Nursing & Breast Reduction
By Barbara Wilson-Clay
Today, thanks to better surgical techniques, many women who have had breast reductions find that they can breastfeed. It is hard to predict in advance whether a woman will make a full or a partial milk supply, but it is worth it to give breastfeeding a try.
Tell your baby’s health care provider about your surgery so that your baby’s growth may be monitored. Medela 1-800-TELL YOU can help you locate the nearest IBCLC.
Begin breastfeeding as soon as possible after giving birth. Frequent feedings will help bring in your milk quickly. Watch for plenty of wet and soiled diapers as a sign that the baby is getting enough to eat. Breastfed babies normally have 6 or more wet and 3 or more bowel movements every 24 hours. Let your doctor know if the baby goes 24 hours without having a bowel movement.
Tell your LC or doctor if your breasts become engorged and the baby cannot soften them. Intense engorgement can be a sign that milk is not draining well.
Weigh the baby often at first. If there is a problem with the baby getting enough milk, an SNS™ (Supplemental Nursing System™) can ensure that the baby gets plenty to eat and helps preserve that special closeness. It may take a while to see just exactly how much milk you will be able to make. Even if partial supplementation is required to protect the baby’s growth, just remember that every drop of milk you make is important to your baby’s health.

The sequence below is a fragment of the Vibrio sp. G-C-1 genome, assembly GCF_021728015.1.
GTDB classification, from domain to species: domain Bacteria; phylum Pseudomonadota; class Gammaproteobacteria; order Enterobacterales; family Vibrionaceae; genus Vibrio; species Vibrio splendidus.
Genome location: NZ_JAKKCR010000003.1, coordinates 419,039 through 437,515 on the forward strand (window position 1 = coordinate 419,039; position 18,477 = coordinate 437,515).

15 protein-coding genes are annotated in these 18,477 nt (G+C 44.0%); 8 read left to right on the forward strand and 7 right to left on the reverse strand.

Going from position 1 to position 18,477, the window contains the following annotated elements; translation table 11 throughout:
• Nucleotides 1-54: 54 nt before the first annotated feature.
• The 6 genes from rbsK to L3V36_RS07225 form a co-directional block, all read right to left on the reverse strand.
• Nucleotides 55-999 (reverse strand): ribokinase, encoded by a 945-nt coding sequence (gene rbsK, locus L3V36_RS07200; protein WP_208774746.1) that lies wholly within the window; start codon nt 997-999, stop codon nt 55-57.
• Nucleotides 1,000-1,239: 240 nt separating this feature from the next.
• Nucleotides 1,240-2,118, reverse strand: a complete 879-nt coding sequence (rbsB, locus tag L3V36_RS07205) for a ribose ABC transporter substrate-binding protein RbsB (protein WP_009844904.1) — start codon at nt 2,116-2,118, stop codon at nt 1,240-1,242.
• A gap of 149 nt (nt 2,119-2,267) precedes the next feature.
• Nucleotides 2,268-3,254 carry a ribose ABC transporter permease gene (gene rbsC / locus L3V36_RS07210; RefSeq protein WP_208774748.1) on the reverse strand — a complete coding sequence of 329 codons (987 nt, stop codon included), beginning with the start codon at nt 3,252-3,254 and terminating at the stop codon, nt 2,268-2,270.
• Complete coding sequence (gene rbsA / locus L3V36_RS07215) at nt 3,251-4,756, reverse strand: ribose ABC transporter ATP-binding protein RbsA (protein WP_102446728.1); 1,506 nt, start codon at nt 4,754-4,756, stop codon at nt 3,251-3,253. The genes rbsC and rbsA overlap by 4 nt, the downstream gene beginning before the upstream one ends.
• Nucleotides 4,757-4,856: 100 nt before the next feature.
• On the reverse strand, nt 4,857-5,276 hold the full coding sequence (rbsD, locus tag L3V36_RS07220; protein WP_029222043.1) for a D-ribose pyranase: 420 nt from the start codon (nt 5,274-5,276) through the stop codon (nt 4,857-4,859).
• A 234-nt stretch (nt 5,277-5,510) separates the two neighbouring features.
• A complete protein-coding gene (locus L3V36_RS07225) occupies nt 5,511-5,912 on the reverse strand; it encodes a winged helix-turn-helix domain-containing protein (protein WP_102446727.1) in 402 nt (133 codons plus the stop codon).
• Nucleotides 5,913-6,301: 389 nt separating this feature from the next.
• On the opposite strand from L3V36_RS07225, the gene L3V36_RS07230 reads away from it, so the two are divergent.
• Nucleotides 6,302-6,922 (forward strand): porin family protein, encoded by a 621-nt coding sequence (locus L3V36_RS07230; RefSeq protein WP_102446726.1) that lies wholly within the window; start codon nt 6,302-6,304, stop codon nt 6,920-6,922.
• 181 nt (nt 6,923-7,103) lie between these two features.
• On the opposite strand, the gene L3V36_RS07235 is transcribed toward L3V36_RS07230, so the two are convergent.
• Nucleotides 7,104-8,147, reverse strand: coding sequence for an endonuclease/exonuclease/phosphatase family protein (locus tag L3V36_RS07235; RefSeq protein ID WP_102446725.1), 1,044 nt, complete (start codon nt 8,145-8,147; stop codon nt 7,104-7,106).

D Brzozowski M Niessen, H Evans, et al. Breastfeeding after inferior pedicle reduction mammaplasty. Plast Reconstr Surg 2000, 105(2):530-4.
N Powers. How to assess slow growth in the breastfed infant, Pediatric Clin North Am 2001; 48(2):345-363.
D West, Defining Your Own Success: Breastfeeding After Breast Reduction Surgery,, La Leche League International, Schaumberg, Il, 2001.
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